who leave their amiability at their of-
fices when they go home at night.
While it is true that it is just as im-
possible for some temperaments to
blend agreeably as it is for oil and
water to mix, it is also true that much
of the so-called incompatability of
temper could be overcome if proper
efforts were made by both parties. A
little more red-headedness in the
world would do no harm, The tend-
ency of the times is to coldness and
heaviness. . . :
Men are growing more and more
selfish, are aspiring to become wealthy
or aiming to some great thing. Were
they warmer-blooded, more liberal
A ————
and quicker to respond to the demands :
made upon them by society, our civ-
ilization would be a higher and more
creditable type. Greatness is being
measured by the gold standard. In
the past this has invariably indicated
a decline in morals, which in turn, has
always preceded the downfall of great
The old adage that “Pride goeth be-
fore a fall,” is as true of nations as of
individuals. Pride is a manifestation
of selfishness, and selfishness is the
out-growth of coldness of blood. If
there were more red-headedness there
might be fewer great monopolists, but
there would be less poverty and igno-
Having had 2 good deal to do with
schools, I have always found that the
red-headed children were the quickest
to catch on to ideas, but am unable to
say whether they make profound
scholars or not. They are quick,
bright and active, and carry their
traits into the business world. They
like to make money and like to spend
it, and get all the comfort possible
and make others more comfortable.
The Lehigh coal fields have volun-
tarily laid aside the crown as the lead-
ing section producing and shipping
huckleberries to market, where they
masquerade as blueberries and form
the basis for shortcakes, pies and oth-
er dishes in the big cities. Many hun-
dreds of thousands of acres of moun-
tain land in that district will bear the
fruit only to see it rot on the bushes,
for the shippers have quit.
For many years the packers operat-
ed as a unit, sending out fleets of
trucks to the different mining villages
each night to buy the berries which
had been picked by the wives and the
children of the miners. The enter-
prise was profitable, with 100 to 150
cars a season being sent to New York,
Philadelphia, Cleveland, Buffalo, Chi-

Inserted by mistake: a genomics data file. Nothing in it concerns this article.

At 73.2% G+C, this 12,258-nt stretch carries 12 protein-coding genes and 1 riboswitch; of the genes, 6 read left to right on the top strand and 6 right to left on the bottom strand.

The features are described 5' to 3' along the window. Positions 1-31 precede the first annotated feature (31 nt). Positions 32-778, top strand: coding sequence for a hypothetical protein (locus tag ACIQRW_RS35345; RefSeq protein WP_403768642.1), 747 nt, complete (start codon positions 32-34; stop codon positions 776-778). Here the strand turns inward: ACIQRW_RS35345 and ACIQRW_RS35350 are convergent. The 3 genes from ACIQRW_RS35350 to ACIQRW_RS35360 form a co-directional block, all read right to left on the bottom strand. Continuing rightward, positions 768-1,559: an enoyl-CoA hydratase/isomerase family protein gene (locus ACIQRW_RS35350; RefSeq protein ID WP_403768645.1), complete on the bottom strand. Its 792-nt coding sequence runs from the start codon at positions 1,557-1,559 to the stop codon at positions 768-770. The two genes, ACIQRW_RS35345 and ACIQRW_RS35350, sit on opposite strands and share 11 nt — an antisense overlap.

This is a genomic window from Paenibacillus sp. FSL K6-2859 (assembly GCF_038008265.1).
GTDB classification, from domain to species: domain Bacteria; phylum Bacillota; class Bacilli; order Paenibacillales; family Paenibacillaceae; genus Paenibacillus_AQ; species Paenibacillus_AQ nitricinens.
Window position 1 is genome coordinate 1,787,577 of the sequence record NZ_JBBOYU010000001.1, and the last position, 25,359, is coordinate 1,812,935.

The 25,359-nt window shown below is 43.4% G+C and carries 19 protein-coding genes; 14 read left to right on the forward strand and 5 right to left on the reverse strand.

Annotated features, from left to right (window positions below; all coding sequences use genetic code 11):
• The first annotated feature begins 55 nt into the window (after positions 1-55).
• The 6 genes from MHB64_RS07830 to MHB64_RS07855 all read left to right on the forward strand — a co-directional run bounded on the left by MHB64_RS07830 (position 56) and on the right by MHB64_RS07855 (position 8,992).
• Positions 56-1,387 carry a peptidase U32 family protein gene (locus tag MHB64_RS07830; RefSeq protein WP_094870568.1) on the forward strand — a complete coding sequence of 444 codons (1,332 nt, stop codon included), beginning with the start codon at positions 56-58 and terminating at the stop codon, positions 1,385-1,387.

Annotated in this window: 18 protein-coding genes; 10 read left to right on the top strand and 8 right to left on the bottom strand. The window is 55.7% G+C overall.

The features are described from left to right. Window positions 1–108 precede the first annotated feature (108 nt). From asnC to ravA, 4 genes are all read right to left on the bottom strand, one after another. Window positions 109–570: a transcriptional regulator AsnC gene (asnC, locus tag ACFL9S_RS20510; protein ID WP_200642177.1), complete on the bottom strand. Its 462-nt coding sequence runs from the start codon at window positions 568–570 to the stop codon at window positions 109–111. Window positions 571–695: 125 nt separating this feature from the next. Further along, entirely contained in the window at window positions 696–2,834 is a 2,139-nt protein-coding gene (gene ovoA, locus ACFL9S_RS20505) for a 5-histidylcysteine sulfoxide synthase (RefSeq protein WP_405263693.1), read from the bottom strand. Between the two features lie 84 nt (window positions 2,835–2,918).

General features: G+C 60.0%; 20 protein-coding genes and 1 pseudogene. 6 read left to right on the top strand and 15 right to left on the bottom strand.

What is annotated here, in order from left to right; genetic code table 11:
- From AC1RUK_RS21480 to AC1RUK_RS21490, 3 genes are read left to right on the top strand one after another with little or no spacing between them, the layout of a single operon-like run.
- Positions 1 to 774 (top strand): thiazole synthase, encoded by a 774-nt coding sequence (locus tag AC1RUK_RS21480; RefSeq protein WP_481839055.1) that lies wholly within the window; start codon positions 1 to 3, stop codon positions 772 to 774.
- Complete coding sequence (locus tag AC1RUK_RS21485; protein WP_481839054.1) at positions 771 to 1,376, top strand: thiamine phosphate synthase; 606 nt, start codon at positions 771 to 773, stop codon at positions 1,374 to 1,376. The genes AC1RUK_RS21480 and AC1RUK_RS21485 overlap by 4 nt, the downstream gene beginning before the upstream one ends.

cago and Boston; and with the pick-
ers being paid between $200,000 and
$275,000 a year.
For some unknown reason, after the
world war, the quality of berries de-
teriorated and the shipments were re-
fused so often that what was once a
good, paying business turned into one
where losses threatened and finally
developed in 1922, with the condition
worse in 1923 and so bad in 1924 that
the shippers threatened to disband
their organization.
No longer do the trucks go to the
mining hamlets each evening and the
headquarters of the packers’ associa-
tion has been given up. No systemat-
ic gathering of the berries is pursued
and, while some small shipments go to
market daily, the bulk of the fruit re-
mains unpurchased. The season lasts
from June to late in July or early Au-
gust and the production by pickers re-
mains unabsorbed, since there are no
big buyers.
The chances are that there will be
peddling from door to door in the coal
region towns for a time and then the
traffic will cease and the late berries
will remain unpicked.
... Morea, Pattsyille and Mahanoy City
are shipping the fruit to market in the
same small quantities that individual
buyers obtain, but the huge consign-
ments of other years are missing and
it is predicted that they will not re-
appear. The berries are not -culti-
vated. They grow in the native brush
in big patches covering whole moun-
tain sides.
Can Your Child Prove His Birth?
When your little one was born, did
you have his birth recorded? There
should have been some one—doctor,
nurse or parent—to report the im-
portant event to the local health offi-
cer, so that he in turn might notify
your State Board of Health.
You may be inclined to say, “My
baby’s alive—so doesn’t a certificate
attesting that fact seem rather unnec-
essary?” Perhaps it does—this very
minute—but when he grows up he
may have to call upon it to prove his
rights as a citizen. It will be official
record of his age. It will prove his
right to work and earn a livelihood,
just as in childhood it proves his right
to go to school. It may permit him to
marry. It will entitle him legally to
any inheritance that may be left him.
With it he is eligible to hold office or
to secure passports for foreign travel.
It is his priceless certificate of Amer-
ican citizenship.
Be sure your baby has this neces-
sary record of birth. If it is not in
your possession now, write your State
Board of Health and ask how to se-
cure it. If you live in Pennsylvania,
South Carolina, Virginia, Kentucky,
Iowa, Maine or Mississippi, you can
have a specially attractive birth-cer-
tificate issued by the National Bureau
of the Census. Twenty-six other